The main reason is not complicated is that both Xiang Yu and Napoleon are in multiple strategic directions while setting up strong enemies.
In the first stage, Xiang Yu faced enemies in two directions: the King of Han and the State of Qi. The six states of Shandong surrendered without a fight in the war of unification of the Qin dynasty was the state of Qi. It shows that the will to resist the king of Qi Jian was extremely weak, but at the same time, Qi land retained the most vitality. And its economy was not seriously damaged.
In contrast to Qi, Korea, Wei, Zhao, and Yan all suffered heavy losses in the Qin unification war, and their important cities and towns were crippled and their economies withered. Therefore, after the start of the Great Revolt against Qin, Wei, Zhao, Korea, and Yan were economically weak. The newly built armies were not much stronger than the militia and were often defeated by Liu Bang’s elite troops (equivalent to the new Qin army).
On the other hand, Qi had an entire city, a surviving economy, and a high degree of loyalty, which allowed Qi to organize a more capable army that could withstand Xiang Yu’s attacks for a long time. Even if Xiang Yu took important areas, Qi could use movement and guerrilla warfare to consume Xiang Yu’s army and make them fall into a quagmire.
The first stage of the Chu-Han War
The first phase of the Chu-Han War was when Xiang Yu was trapped in Qi, and Liu Bang took the opportunity to consolidate the newly occupied San Qin and led a coalition of lords to capture the capital of Chu, Pengcheng.
The first phase ended with Xiang Yu’s return to Pengcheng and the defeat of Liu Bang’s allied army, the disintegration of the allied forces of the vassals against Xiang, and Liu Bang’s retreat to Xingyang to stabilize the battle line. Therefore, the first stage of the Chu-Han War was when Qi tripped up Xiang Yu’s main force, and Liu Bang took the opportunity to grow bigger. In other words, Qi acted as the anvil, and the Han army became the hammer.
In the second stage, Liu Bang personally led his troops to resist Xiang Yu’s main force at Xingyang, while Han Xin attacked Wei, Zhao, Korea, and Qi, creating a pincer movement against Xiang Yu. Liu Bang used the general mobilization mechanism that the Qin population used to + the natural danger of Qin land to hold back the main Chu army.
The elite Han army led by Han Xin formed a descending blow to the nascent armies of Wei, Zhao, and Korea, quickly destroyed Han, Zhao, and Wei, and advanced to the land of Qi. Xiang Yu sent Long and led part of his main force to save Qi to prevent Qi from being destroyed, causing Han’s army to have an absolute advantage.
As a result, Han Xin killed Long He at Weishui and eliminated a considerable part of Chu’s mobile force. The state of Qi was greatly wounded by the two massive attacks of Chu and Han and was overrun by Han Xin in one fell swoop.
Since Liu Bang controlled most of the world and its population, and Han Xin could break Pengcheng from Qi at any time, the defeat of Xiang Yu was inevitable.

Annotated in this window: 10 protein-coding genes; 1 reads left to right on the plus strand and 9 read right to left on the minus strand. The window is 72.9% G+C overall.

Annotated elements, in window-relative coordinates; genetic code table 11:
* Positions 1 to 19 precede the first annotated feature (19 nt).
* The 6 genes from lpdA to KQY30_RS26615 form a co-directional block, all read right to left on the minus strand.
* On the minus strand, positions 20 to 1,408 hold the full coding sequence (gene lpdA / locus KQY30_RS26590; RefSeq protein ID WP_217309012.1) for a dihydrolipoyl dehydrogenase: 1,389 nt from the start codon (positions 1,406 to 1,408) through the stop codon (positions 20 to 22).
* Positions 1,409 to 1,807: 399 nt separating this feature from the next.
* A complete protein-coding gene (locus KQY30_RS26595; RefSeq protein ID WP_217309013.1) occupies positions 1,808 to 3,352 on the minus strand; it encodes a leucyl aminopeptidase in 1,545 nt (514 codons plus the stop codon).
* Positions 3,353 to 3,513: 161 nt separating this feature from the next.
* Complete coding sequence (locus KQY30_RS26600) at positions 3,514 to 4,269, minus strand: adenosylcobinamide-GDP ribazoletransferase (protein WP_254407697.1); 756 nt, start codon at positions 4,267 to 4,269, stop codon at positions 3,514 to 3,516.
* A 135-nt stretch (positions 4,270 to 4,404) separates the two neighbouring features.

The defeat of Xiang Yu
The defeat of Xiang Yu was, on the one hand, since Liu Bang did not decisively ease the conflict with Qi after capturing the three Qin states and making Liu Bang his main enemy.
On the other hand, it was because he lacked the talents under his command who could lead the three armies like Han Xin and could not divide his troops between competing with Liu Bang for the three Jin dynasties, which led to Liu Bang’s absolute advantage.
Napoleon also had the same problem. After he implemented the continental blockade policy, he became enemies with Britain and Russia at the same time. Britain’s economic strength was extremely strong, and every anti-French alliance was financed by British money.
Britain’s naval strength was the highest in the world, + the fact that it occupied the English Channel, made it impossible for the French to strike the British mainland. On the other hand, with its large population, great strategic depth, and growing strength since Peter the Great’s reforms, Russia was an extremely difficult enemy to deal with.
Britain’s offshore balancing strategy fundamentally conflicted with France’s national interests. It should be ranked as the primary enemy, while France’s conflict with Russia could be moderated to some extent.
Napoleon did well at first, defeating the British-backed Austro-Hungarian Empire and Prussia, leaving Britain with no agent on the continent to confront France. But then Napoleon mistakenly launched a war of conquest against Spain, plunging a significant portion of his forces into the quagmire that was Spain (in which Britain had sent a large army to fight directly).
Before Spain was unsettled, Napoleon summoned another 600,000 troops to attack Russia, thus fighting two powerful opponents, Britain and Russia, simultaneously.
Due to Russia’s great strategic depth and Kutuzov’s tactics of clearing the field, the French offensive momentum was exhausted after the capture of Moscow. The French army was forced to withdraw after being cut off from supplies during the harsh Russian winter and lost more than half of its best troops to Russian pursuit.
In Spain, the French army was defeated by the Anglo-Spanish alliance and was forced to withdraw to France, losing many of its best men. After the defeat of these two wars, Napoleon lost the majority of his elite, and the countdown to his demise was on.
On the one hand, Napoleon’s defeat was because he was the enemy of both Britain and Russia, and he opened up two unfavorable battlefields, Spain and Russia.
On the other hand, France failed to reform its financial system. It could not issue a large number of bonds with a lower interest rate to support the long-term war like Britain did. The national strength was depleted drastically with the prolongation of the war, which finally led to the defeat.